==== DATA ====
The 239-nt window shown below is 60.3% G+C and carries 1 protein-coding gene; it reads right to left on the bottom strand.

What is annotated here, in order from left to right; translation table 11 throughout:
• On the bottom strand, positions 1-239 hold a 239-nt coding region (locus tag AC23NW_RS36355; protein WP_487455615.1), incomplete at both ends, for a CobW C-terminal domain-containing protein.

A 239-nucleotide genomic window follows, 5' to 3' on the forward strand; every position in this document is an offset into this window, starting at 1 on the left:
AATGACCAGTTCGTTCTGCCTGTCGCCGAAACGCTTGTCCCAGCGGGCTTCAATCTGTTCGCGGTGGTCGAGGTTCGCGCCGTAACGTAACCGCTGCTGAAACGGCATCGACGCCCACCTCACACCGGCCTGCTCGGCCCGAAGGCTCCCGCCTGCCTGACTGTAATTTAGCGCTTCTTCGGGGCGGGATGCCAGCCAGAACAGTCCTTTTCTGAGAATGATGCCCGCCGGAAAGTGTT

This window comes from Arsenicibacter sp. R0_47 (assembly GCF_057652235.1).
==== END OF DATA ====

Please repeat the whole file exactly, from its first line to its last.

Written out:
The 239-nt window shown below is 60.3% G+C and carries 1 protein-coding gene; it reads right to left on the bottom strand.

What is annotated here, in order from left to right; translation table 11 throughout:
• On the bottom strand, positions 1-239 hold a 239-nt coding region (locus tag AC23NW_RS36355; protein WP_487455615.1), incomplete at both ends, for a CobW C-terminal domain-containing protein.

A 239-nucleotide genomic window follows, 5' to 3' on the forward strand; every position in this document is an offset into this window, starting at 1 on the left:
AATGACCAGTTCGTTCTGCCTGTCGCCGAAACGCTTGTCCCAGCGGGCTTCAATCTGTTCGCGGTGGTCGAGGTTCGCGCCGTAACGTAACCGCTGCTGAAACGGCATCGACGCCCACCTCACACCGGCCTGCTCGGCCCGAAGGCTCCCGCCTGCCTGACTGTAATTTAGCGCTTCTTCGGGGCGGGATGCCAGCCAGAACAGTCCTTTTCTGAGAATGATGCCCGCCGGAAAGTGTT

This window comes from Arsenicibacter sp. R0_47 (assembly GCF_057652235.1).